CFTC expands large-trader financial futures report
The U.S. Commodity Futures Trading Commission said on Thursday it will provide more information on positions held by large traders in financial futures markets, part of its push to boost transparency.
The new data, to be released weekly starting on Friday, "will provide the public with a better view into the financial futures marketplace," said CFTC Chairman Gary Gensler.
The report will cover about 30 markets, a CFTC official said, including interest rates, foreign currency and debt futures.
The new data will be a companion to the CFTC's weekly commitment of traders report, published each Friday, which breaks down open interest by broad commercial and noncommercial categories.
"Anything the CFTC does that improves the transparency and information access to the futures markets for traders is beneficial to participants in the currency markets," said Joseph Trevisani, chief analyst at FX Solutions in Saddle River, New Jersey.
The noncommercial data, particularly in currencies, is currently used as a contrarian indicator, particularly when long and short positions are at historical levels, to show when changes in price direction may occur. To be long a security, currency or commodity is a bet the price will rise, to be short is a bet it will fall.
Nearly all U.S. financial futures are traded at the CME Group, the world's largest futures exchange operator. In the second quarter, CME handled 12.16 million contracts a day, 9.2 million of which were financial futures.
The new report will show open interest by held by four categories of large traders:
- Sell-side dealers, including large banks;
- Buy-side asset managers and institutional investors, including pension funds, endowments, insurance companies, mutual funds;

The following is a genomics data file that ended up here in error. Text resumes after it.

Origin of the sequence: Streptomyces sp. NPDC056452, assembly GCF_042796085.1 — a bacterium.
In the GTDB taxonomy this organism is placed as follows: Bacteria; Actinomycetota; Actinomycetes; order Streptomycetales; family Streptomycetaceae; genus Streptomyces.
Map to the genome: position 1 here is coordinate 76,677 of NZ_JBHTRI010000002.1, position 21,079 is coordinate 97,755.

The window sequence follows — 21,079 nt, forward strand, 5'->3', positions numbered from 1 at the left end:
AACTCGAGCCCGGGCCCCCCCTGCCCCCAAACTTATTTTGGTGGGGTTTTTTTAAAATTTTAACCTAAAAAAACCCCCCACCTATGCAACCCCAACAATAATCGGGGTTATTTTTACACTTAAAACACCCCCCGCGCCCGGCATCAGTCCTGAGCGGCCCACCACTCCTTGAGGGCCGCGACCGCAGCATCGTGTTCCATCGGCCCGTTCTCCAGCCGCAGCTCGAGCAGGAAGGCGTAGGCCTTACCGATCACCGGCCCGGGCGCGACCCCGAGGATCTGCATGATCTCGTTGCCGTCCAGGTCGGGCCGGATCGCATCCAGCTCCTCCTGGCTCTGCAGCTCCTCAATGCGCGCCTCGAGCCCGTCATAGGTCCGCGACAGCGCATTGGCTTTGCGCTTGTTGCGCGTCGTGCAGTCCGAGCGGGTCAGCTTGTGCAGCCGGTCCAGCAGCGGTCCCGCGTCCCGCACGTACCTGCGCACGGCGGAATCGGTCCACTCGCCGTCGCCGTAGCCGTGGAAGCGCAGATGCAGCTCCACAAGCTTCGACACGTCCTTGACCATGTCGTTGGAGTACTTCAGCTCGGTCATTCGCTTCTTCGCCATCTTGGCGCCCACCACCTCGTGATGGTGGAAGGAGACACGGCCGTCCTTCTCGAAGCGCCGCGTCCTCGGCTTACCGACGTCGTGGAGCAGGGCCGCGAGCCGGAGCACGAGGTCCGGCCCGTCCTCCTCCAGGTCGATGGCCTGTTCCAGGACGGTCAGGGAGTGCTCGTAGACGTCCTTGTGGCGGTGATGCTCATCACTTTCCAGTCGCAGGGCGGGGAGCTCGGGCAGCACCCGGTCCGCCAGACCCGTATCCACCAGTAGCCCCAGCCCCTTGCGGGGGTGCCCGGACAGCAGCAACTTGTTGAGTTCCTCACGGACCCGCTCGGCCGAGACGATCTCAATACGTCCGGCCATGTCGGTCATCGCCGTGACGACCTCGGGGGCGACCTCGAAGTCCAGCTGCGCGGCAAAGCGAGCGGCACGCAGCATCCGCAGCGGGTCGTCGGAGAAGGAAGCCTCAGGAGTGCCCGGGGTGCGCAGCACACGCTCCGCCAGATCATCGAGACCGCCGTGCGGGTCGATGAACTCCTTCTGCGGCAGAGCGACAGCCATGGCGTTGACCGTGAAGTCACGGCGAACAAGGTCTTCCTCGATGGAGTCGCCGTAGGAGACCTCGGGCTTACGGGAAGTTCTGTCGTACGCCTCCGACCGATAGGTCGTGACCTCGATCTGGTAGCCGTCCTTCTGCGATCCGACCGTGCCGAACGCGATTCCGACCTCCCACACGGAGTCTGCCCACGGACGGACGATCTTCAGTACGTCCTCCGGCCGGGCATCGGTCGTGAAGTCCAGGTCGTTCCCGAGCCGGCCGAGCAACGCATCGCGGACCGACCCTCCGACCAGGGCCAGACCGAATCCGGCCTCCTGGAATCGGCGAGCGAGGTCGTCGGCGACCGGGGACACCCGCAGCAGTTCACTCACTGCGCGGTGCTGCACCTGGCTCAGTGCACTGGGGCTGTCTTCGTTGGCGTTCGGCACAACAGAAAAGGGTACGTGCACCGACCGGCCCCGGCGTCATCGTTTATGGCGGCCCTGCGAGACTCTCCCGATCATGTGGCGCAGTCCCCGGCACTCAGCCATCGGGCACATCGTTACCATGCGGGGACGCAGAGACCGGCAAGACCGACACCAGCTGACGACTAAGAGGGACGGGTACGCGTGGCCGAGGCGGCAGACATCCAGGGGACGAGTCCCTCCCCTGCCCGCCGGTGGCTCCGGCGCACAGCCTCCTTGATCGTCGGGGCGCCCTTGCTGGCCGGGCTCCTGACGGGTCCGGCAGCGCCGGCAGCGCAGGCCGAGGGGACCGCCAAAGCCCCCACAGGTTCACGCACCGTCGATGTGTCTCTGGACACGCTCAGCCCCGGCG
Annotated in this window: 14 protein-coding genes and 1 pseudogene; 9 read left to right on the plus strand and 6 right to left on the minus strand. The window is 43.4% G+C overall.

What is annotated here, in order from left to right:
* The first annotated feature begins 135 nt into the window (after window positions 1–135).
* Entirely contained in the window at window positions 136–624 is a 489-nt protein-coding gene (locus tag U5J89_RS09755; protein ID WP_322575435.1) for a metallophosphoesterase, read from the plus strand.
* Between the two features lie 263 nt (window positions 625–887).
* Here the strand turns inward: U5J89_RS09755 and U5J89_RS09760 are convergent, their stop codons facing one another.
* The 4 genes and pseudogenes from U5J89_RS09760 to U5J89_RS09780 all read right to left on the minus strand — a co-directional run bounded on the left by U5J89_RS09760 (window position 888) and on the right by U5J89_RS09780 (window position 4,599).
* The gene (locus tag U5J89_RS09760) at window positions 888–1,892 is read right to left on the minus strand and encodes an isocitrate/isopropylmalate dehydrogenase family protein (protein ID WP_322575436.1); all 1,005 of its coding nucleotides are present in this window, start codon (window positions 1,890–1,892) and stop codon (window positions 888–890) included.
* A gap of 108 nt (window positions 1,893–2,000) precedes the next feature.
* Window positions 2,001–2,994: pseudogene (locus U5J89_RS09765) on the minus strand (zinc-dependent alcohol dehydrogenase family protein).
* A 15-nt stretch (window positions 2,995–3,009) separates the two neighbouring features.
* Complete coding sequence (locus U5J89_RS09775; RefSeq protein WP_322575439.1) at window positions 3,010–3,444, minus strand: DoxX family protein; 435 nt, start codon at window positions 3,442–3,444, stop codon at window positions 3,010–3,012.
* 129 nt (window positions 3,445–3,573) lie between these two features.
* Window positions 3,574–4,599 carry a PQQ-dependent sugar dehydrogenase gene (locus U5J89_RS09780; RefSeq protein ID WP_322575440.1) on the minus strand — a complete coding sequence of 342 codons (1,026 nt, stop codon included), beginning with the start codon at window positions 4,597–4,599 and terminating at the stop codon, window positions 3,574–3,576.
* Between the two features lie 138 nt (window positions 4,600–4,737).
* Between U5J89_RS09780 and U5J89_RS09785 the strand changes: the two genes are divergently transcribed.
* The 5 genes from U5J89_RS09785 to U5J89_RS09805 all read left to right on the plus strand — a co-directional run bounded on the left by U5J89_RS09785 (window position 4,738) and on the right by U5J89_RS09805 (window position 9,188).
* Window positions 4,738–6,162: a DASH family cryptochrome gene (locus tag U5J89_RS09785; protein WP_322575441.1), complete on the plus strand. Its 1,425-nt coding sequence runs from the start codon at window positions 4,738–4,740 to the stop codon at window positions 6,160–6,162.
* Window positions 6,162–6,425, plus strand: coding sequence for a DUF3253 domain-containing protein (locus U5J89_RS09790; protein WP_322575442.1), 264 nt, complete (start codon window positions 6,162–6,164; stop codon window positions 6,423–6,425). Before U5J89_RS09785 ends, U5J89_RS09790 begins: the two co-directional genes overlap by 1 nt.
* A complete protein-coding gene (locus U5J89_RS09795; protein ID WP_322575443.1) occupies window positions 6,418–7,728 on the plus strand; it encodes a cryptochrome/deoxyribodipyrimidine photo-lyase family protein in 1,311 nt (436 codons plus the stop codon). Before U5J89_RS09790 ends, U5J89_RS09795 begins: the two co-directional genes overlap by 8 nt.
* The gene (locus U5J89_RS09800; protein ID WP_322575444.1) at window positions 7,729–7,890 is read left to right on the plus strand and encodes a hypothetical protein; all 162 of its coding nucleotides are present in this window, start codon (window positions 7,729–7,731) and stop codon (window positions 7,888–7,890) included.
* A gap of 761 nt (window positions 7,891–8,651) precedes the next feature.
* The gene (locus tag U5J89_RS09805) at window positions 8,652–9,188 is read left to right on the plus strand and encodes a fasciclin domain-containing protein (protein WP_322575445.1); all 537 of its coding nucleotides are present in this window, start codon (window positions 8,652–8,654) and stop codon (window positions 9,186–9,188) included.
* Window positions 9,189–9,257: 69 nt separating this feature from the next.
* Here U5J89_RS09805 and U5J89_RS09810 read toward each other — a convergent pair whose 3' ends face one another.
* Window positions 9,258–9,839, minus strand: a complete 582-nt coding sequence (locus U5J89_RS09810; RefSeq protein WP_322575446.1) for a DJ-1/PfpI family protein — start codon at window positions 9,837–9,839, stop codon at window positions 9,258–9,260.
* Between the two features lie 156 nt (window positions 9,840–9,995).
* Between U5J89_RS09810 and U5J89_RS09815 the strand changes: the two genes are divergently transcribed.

- Leveraged funds, including hedge funds and other money managers;
- Other traders who mainly use the market to hedge risk, such as corporate treasuries, central banks, smaller banks and mortgage originators.
The CFTC began issuing similar expanded trader reports for commodity and energy futures last September.
CFTC said similar to this report, the new data will provide a breakdown of each Tuesday's open interest for markets in which 20 or more traders hold positions equal to or above the reporting levels established by the CFTC.
A CFTC official said the agency analyzed almost 4,000 traders across the markets using its "Form 40" and other data to determine which of the four categories a trader belongs to, and will soon upgrade its form to provide better data.
The CFTC said it also will make available four years of historical data dating back to June 13, 2006, in a couple of weeks.
Market analysts cautioned that the new format, while providing useful indications of the positions of participants such as hedged or leveraged funds, still suffers the same drawback as the existing reports.
"The main drawback is it is still dated," said Brian Dolan, chief currency strategist at Forex.com in Bedminster, New Jersey. "You see on Friday (data) for four days ago, so you always have to take it with a grain of salt."
[Source: Reuters, New York, 22Jul10]
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